Spare a thought for Google: not only it is it being compared to General Motors, they now also have to deliver on the very substantial obligations which the Settlement imposes on them, in particular to roll out commercial services to libraries and to individuals (to reiterate: these obligations are only to deliver services to the US market). This is going to keep Google very busy. Many critics of the Settlement have pointed out that it creates an enormous (millions of books) private preserve for Google, from books which look more like they belong to the public domain, either because they are orphan, or because they close to orphan. This monopolistic position is seen as an obstacle to competition. Of course it is in one way a matter of enormous advantage for Google.

But there is another way of looking at the situation. Google is now under the obligation, the heavy public expectation of delivering services from this massive collection. I believe that it will be under a very heavy public expectation and moral obligation to deliver, or find some legal way to enable, similar services to overseas markets. Google has assumed an onerous obligation to curate and deliver services for a large class of legacy titles. Inevitably it has been taking short-cuts, there is a weird absence of metadata, it has missed some quality goals, the books are not always exciting, many of them are out of print for good reason, I suspect that the difficulty and the importance of this legacy task will in itself make it impractical for Google to be the innovator in the book space that it might like to become. It is much easier to deliver an innovative and truly revolutionary social service for book readers when you are not curating 10 million titles. Hirtle concludes his excellent notes with this:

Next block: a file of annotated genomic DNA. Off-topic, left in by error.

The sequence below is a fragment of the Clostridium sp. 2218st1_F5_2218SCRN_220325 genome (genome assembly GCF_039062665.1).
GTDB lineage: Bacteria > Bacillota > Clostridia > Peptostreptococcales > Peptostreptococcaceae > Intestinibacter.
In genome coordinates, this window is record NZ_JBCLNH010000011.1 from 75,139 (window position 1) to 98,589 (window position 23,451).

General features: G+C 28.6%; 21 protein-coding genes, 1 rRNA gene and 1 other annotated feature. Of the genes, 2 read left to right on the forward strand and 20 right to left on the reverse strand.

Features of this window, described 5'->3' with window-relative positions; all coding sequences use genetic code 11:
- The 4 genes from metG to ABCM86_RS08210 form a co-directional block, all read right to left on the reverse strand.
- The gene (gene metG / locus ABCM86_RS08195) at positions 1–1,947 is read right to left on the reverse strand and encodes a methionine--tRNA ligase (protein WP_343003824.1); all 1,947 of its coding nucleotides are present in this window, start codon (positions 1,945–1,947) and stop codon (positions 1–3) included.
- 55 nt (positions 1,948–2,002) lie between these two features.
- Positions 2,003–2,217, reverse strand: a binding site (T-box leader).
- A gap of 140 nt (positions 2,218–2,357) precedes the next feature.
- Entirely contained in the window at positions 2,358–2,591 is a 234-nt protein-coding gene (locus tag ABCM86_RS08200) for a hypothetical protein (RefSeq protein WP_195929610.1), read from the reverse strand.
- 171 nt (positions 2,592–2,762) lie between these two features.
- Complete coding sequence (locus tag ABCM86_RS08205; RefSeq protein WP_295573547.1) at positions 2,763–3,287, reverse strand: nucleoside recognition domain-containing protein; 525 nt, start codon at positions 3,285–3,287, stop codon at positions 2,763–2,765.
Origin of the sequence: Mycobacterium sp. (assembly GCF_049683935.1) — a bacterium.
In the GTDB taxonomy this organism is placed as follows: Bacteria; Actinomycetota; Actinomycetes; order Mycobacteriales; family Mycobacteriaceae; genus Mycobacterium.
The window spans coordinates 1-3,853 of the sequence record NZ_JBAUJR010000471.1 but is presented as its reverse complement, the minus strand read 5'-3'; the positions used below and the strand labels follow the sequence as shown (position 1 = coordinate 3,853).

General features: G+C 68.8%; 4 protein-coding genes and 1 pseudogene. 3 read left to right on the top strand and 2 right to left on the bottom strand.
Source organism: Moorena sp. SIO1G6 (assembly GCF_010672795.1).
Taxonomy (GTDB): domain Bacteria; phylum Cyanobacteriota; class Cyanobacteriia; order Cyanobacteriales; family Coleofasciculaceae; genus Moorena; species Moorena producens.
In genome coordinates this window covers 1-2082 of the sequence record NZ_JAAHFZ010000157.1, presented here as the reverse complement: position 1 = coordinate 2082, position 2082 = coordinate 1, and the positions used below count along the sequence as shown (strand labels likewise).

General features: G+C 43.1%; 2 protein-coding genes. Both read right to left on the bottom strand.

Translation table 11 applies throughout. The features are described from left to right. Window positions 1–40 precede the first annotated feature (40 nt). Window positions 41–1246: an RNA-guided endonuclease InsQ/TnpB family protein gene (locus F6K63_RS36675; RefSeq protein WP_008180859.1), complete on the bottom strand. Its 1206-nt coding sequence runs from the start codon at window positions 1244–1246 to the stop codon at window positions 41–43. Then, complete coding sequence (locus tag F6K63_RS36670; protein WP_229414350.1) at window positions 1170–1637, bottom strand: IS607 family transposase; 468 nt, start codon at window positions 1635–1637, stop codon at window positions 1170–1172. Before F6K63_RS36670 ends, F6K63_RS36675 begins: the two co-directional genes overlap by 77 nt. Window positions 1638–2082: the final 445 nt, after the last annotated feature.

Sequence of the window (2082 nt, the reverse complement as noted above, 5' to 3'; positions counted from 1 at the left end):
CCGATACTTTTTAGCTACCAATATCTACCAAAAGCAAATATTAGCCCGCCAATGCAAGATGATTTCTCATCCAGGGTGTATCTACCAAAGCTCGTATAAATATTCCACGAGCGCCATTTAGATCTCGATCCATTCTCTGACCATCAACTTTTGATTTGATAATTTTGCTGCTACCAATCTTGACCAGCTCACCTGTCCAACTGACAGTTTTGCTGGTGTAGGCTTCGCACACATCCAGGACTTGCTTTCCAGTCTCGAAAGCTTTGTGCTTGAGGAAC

Yet while there may be great disappointment with the process used to generate the settlement, I also detected no incipient revolution against the settlement itself. No one was calling for rights holders to register and submit comments to the court (as they can do until 5 May). No one was saying the court should reject it and tell the parties to start over. Yes, the class may be too large and the mechanism too crude, but we created this problem when we abandoned formalities, lengthened copyrights, and started treating every copyrighted item in the world like it was a Disney movie. Given this procrustean bed we have made for ourselves, the settlement may be our only way out. Yes, Congress should create a compulsory license authorizing the use of out-of-print books – but don’t hold your breadth waiting for that. In the interim, the settlement may be the best we can hope for – even though it has the potential to radically alter all of our worlds. (Hirtle: Library Law Blog)

Google will proabably get its way, for the most part, with the Settlement, but it may also find the bed it has made for itself, with the aid of Publishers and the Author’s Guild, somewhat procrustean. The tasks it faces are Herculean. It will surely get a lot of attention from lawyers (within and without the business). There will be worries about monoploy and anti-trust but there will be plenty of competition.